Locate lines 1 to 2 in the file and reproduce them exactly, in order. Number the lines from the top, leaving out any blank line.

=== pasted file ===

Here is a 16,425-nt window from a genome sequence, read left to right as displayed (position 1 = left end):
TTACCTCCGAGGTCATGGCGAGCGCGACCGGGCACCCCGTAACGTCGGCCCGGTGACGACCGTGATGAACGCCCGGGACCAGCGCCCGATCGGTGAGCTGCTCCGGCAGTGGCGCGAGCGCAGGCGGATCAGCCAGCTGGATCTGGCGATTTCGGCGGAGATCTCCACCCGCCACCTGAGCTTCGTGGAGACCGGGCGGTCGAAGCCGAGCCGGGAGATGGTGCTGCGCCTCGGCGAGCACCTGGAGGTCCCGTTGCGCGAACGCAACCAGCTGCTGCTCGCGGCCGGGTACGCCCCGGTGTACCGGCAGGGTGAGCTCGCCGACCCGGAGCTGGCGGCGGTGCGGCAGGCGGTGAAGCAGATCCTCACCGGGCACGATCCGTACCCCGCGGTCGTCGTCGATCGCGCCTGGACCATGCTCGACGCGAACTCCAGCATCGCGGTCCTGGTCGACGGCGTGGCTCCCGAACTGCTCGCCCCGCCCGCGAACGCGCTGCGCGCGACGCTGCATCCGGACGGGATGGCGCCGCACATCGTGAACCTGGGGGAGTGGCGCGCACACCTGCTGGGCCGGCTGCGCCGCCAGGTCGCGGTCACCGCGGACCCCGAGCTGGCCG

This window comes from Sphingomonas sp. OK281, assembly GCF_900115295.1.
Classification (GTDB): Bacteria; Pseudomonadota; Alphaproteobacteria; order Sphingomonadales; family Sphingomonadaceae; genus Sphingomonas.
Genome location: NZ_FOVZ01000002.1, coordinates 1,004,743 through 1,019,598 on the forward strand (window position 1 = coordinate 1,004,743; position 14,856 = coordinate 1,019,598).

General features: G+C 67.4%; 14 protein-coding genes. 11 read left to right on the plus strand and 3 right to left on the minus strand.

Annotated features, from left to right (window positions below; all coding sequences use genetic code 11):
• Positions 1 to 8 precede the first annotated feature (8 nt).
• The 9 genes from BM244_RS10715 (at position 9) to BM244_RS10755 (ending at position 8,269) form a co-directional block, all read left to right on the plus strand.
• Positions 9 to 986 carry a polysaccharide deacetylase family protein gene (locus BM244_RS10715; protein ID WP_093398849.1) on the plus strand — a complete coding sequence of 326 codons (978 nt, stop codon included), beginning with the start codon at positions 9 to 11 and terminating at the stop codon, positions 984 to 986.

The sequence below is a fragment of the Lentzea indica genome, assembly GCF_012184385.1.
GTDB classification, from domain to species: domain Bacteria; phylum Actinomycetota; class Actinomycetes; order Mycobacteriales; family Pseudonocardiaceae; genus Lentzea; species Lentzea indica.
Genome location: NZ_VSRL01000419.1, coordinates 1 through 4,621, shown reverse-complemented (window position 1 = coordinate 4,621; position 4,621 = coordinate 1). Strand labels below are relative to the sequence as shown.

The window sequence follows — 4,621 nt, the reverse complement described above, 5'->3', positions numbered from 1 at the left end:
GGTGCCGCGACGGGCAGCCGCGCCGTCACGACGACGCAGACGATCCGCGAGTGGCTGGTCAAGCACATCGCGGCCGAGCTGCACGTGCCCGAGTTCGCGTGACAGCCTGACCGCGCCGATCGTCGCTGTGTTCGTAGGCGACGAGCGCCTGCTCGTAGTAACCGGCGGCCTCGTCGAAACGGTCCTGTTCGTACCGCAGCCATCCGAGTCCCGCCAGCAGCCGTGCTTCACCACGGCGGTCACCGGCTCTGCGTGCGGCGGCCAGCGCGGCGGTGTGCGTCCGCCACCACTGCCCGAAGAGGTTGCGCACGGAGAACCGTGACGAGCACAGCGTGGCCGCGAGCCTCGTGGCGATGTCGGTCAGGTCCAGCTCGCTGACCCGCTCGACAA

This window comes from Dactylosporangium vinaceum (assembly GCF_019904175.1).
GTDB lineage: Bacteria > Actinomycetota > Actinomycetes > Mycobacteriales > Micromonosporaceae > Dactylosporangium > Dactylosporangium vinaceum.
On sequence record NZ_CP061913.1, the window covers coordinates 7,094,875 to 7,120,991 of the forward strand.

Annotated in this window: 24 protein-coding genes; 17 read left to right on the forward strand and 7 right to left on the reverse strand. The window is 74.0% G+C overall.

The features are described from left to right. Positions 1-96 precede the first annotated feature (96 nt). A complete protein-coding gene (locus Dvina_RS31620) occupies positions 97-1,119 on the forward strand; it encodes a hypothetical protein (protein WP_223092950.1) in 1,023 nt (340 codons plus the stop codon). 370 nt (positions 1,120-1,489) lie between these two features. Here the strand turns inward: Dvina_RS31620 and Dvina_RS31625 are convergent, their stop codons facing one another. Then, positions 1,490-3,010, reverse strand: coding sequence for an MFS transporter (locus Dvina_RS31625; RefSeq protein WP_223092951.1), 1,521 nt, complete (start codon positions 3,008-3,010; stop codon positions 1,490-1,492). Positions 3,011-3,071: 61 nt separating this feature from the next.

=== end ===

Here is a 16,425-nt window from a genome sequence, read left to right as displayed (position 1 = left end):
TTACCTCCGAGGTCATGGCGAGCGCGACCGGGCACCCCGTAACGTCGGCCCGGTGACGACCGTGATGAACGCCCGGGACCAGCGCCCGATCGGTGAGCTGCTCCGGCAGTGGCGCGAGCGCAGGCGGATCAGCCAGCTGGATCTGGCGATTTCGGCGGAGATCTCCACCCGCCACCTGAGCTTCGTGGAGACCGGGCGGTCGAAGCCGAGCCGGGAGATGGTGCTGCGCCTCGGCGAGCACCTGGAGGTCCCGTTGCGCGAACGCAACCAGCTGCTGCTCGCGGCCGGGTACGCCCCGGTGTACCGGCAGGGTGAGCTCGCCGACCCGGAGCTGGCGGCGGTGCGGCAGGCGGTGAAGCAGATCCTCACCGGGCACGATCCGTACCCCGCGGTCGTCGTCGATCGCGCCTGGACCATGCTCGACGCGAACTCCAGCATCGCGGTCCTGGTCGACGGCGTGGCTCCCGAACTGCTCGCCCCGCCCGCGAACGCGCTGCGCGCGACGCTGCATCCGGACGGGATGGCGCCGCACATCGTGAACCTGGGGGAGTGGCGCGCACACCTGCTGGGCCGGCTGCGCCGCCAGGTCGCGGTCACCGCGGACCCCGAGCTGGCCG